Most of the perspective being voiced about the Fort Sheridan land use debacle is partisan. But Fort Sheridan is important to many more than a tiny cabal of neighboring homeowners who believe a golf course is an entitlement. And it is more important to others than those – like me – who have been assaulting city and county officials with the impropriety of building yet another money losing, tax subsidized golf course.
Recently an avian biologist working for the Illinois Natural History Survey stumbled upon Fort Sheridan while pursuing reports of an uncommon bird there. Steven Bailey is a scientist and does not have an axe to grind on this hotly political issue. Perhaps that’s why we should pay attention to what he observed. Following is a post he wrote on an Illinois birding forum.
Subject: IBET Fort Sheridan birds
Date: Sat, Apr 9, 2011, 6:42 PM
Went to look for the Smith’s Longspurs that were seen at Fort Sheridan this morning. Unfortunately did not find them, and wonder if they were moving north along the lake.
I would have thought they would have stayed at such nice looking grassland habitat, which is pretty rare along the lake. However, the sparse vegetation along with the small pools of water sitting in the grassland should be productive for several uncommon to rare species which folks often want to see, if enough birders spend enough time birding this area this spring, especially in the next few weeks when most will be migrating through.
The grassland may become too tall and dense in future years for such birds but for this spring, the habitat looks great for migrating Upland Sandpipers, Yellow Rail, Sprague’s Pipit (looks really good for this species!),American Pipit, Western Meadowlark, LeConte’s Sparrow (also really good for this species), Smith’s and other longspurs. The marshy, grassy vegetation in the winding creek along the northern and center portion of the grassland should entice American Bittern and other rails as well. Birds that I did hear and see included:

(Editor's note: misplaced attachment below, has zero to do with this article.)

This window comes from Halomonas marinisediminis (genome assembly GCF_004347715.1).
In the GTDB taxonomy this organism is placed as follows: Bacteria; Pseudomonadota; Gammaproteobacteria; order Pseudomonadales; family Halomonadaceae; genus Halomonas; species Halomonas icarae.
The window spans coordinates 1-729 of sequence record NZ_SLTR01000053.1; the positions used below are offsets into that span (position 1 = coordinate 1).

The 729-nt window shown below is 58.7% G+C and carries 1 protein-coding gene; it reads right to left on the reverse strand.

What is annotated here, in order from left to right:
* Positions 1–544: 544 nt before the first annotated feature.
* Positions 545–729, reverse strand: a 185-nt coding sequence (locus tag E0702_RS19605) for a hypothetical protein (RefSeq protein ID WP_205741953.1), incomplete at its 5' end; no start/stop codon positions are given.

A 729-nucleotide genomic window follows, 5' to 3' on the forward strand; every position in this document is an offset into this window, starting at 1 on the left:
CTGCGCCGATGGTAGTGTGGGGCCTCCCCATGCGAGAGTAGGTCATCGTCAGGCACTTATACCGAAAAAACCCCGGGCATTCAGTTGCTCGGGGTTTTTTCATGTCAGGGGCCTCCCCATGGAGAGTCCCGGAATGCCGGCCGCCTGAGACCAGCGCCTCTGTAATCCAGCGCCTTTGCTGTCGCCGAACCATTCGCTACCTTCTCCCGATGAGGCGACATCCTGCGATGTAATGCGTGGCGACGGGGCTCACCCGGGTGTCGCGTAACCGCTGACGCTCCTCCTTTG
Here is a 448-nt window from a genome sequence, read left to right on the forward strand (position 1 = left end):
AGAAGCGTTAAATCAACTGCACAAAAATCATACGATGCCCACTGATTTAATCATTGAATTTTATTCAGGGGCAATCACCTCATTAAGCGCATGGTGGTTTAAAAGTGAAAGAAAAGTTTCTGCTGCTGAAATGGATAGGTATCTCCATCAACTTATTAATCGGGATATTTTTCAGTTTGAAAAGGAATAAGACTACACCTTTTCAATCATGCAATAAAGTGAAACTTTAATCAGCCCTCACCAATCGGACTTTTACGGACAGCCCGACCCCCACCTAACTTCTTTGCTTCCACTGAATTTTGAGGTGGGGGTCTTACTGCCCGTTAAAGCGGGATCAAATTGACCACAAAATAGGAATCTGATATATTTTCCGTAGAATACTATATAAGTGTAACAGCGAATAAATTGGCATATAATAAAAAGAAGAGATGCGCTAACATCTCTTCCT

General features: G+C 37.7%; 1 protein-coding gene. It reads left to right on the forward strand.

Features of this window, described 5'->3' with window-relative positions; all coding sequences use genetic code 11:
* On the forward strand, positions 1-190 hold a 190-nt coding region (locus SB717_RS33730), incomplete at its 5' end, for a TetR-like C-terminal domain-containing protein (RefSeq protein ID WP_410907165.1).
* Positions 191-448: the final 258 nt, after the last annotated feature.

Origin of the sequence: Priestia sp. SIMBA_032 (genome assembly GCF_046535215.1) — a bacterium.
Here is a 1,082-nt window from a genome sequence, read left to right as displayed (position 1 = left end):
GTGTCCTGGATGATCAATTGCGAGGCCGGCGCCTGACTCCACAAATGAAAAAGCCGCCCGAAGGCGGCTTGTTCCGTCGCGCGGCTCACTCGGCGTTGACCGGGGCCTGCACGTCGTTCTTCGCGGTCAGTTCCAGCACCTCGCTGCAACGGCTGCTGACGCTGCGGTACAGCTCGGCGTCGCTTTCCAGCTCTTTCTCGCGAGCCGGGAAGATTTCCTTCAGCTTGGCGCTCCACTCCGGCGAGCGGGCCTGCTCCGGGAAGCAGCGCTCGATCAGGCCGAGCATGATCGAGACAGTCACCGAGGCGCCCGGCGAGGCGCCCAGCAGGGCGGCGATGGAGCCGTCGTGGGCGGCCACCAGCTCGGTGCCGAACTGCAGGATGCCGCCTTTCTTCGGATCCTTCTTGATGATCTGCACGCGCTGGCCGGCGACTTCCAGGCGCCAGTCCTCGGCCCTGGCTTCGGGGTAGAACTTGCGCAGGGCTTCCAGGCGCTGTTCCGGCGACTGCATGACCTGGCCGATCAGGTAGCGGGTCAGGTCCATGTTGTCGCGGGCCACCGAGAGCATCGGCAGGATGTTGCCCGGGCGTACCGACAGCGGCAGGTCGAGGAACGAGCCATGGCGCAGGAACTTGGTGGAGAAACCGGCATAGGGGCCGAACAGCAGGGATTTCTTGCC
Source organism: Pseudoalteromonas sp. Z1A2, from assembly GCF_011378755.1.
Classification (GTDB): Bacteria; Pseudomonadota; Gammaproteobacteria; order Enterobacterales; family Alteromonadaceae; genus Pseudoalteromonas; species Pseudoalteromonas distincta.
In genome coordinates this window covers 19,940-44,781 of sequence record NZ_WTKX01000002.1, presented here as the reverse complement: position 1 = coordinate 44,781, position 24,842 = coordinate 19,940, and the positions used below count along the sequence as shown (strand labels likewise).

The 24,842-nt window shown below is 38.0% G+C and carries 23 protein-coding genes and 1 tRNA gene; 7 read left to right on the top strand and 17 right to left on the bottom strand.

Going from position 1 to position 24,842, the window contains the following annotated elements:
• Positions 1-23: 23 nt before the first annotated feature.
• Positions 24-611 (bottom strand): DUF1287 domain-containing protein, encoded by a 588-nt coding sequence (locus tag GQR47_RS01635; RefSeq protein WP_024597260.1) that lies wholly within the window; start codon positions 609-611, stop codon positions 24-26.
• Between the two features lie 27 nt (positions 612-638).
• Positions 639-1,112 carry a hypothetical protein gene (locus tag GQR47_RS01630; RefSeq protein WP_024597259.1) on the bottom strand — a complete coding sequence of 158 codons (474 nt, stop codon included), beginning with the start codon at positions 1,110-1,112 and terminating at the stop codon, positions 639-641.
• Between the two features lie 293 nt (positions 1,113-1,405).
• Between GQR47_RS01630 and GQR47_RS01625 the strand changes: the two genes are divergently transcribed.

8 Blue-winged Teal
2 (pr) Bufflehead
1 American Coot
2 American Kestrel
4-5 Wilsonfs Snipe
1 Belted Kingfisher
1 Red-headed Woodpecker
7 Northern Flicker
2 Eastern Phoebe
2 Horned Lark
5+ Tree Swallow
1 Barn Swallow
6 American Crow
1 Winter Wren
1 Vesper Sparrow (singing likely on territory)
1 Swamp Sparrow
5 Song Sparrow
6 Savannah Sparrow
1 Lapland Longspur (saw close on ground)
4 Eastern Meadowlark
Mundelein (Lake Co)
Bailey, the biologist, found Fort Sheridan to be a “nice looking grassland habitat” not the “weed field” which some of the Fort Sheridan homeowners insult it. Bailey also noted that this land is “pretty rare along the lake” unlike the plethora of over-built and under-utilized municipal golf courses which are draining every community’s budget and requiring public subsidy to operate.
Finally, Bailey’s post on a public forum was a clarion call to hundreds, even thousands of bird watchers throughout Illinois and beyond to visit Fort Sheridan and discover “uncommon to rare species which folks often want to see.” Today there are far more bird watchers than there are golfers. Many will make the trip to Fort Sheridan to add a bird or two to their seasonal or life list. Chances are they will even spend some money in Highwood. Golfers aren’t the only ones who drink beer or have money to spend. Are you listening Highwood Mayor Charlie Pecaro?